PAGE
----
It is not our fault that the Fed and the U.S. Treasury overreacted and threw money at us in the form of bailouts and guarantees. This was unnecessary and we advised them at the time that it would turn public opinion against us, if we accepted taxpayer funds. We were as solvent then as we are today. Instead of thanking us, public opinion turned against us, just as we predicted. There was even talk of capping our salaries and eliminating our bonuses. This vengeful attitude betrays a complete misunderstanding of the situation as it really was. Not only should we have been praised for our quick response to a national emergency, we should have received record bonuses for our service to America. It has become cliché to say our banks are too big to fail, but the truth of the matter is our banks are too well-managed to fail. We consider it poor form and the height of ingratitude to have the media and the public carp about our salaries and bonuses, which are a small fraction of what we actually deserve. Let us be clear. We make no apologies for our success and the compensation we earn.
Much has been said about the way we conduct proprietary trading in our capital markets. Some believe we have tilted the playing field in our favor through high frequency algorithmic trading. Nothing can be further from the truth. High frequency trading is not illegal, as some would have you believe. Our partners at the U.S. Securities and Exchange Commission, many of whom were our associates when they worked with us at our banks, oversee our trading practices and set the regulations that all market participants must follow. The SEC has assured us that high frequency trading will remain an integral part of the stock market because of the liquidity it provides. If we are manipulating markets like some critics claim, show us the proof. High frequency trading is a major profit center for our business and we do not intend to abandon it. On the contrary, we are actively expanding this lucrative business platform. We are successful traders because we have the expertise and proprietary tools that give us an advantage. Trading is a combat sport and we are very good at what we do. Yes, it is possible to earn profits every single trading day because that is what you expect to do when you are successful. It is not statistically impossible as some claim. Actually, it is quite feasible when you are consistently good at what you do, as we have demonstrated quarter after quarter.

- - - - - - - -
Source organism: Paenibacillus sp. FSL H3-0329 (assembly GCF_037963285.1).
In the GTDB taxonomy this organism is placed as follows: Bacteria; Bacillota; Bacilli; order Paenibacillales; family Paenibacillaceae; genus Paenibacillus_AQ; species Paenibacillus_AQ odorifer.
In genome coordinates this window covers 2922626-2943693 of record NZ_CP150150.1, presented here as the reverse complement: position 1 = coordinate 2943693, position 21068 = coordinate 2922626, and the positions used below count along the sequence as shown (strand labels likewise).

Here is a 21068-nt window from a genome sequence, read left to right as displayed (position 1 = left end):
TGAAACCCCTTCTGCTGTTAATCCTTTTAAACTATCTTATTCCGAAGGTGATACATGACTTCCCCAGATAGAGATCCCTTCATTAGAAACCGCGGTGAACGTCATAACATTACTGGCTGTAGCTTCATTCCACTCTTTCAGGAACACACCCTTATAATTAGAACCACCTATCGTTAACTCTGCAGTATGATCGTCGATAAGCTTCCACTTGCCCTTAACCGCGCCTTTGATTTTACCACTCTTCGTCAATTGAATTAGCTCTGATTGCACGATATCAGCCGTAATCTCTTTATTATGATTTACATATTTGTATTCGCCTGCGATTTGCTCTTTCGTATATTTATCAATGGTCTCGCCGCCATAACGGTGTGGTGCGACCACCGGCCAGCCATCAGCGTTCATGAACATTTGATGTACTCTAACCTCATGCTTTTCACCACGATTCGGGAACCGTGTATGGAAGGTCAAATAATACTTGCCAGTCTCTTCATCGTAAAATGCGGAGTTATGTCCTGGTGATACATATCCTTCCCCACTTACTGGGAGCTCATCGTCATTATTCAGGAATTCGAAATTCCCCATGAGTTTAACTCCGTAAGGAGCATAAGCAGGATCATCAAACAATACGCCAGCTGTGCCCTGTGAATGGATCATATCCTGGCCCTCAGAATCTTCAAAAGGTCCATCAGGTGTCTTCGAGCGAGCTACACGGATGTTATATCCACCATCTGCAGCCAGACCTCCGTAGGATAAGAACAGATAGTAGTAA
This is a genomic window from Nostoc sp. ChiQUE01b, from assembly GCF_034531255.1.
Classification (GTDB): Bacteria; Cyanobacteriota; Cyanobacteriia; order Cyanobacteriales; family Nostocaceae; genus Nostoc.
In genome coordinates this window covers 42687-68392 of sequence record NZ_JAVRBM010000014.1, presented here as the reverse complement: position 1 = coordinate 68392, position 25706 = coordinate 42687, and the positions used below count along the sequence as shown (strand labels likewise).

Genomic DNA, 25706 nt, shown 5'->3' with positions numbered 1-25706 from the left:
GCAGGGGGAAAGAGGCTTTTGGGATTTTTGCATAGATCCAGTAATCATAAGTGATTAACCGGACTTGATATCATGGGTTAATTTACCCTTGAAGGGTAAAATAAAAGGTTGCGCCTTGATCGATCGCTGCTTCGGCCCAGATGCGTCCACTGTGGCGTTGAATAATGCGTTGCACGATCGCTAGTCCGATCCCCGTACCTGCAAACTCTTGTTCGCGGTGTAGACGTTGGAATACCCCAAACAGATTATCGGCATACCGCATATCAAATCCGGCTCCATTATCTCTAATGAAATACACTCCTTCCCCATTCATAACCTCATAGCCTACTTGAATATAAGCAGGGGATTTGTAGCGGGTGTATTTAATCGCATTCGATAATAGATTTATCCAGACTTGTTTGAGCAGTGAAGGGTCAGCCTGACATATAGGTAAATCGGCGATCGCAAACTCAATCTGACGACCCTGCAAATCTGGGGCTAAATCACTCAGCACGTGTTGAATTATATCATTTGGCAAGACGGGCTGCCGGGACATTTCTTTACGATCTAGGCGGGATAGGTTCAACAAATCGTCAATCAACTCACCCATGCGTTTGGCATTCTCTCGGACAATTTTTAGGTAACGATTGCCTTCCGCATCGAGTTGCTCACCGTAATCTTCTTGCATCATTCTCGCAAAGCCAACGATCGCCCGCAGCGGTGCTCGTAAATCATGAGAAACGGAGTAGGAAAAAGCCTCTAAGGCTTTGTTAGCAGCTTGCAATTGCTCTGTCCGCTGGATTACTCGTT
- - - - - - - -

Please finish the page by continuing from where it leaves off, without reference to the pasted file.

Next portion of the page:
Ignorant rabble-rousers say we should be indicted and put in jail for crimes we have not committed. Years of investigations have not yielded one shred of evidence of any wrongdoing on our part. Our friends at the U.S. Department of Justice made sure that the wild accusations went nowhere. That’s because our business ethics are beyond reproach. It’s just the way we roll.
Fellow Americans, we hope we have cleared the air. We are not crooks.
We stand ready to serve America as we have done since its inception. We are a proud industry, envied by every nation on the planet. Wall Street stands shoulder to shoulder with its brethren on Main Street. What is good for Wall Street is good for America. God bless Wall Street. And God bless America.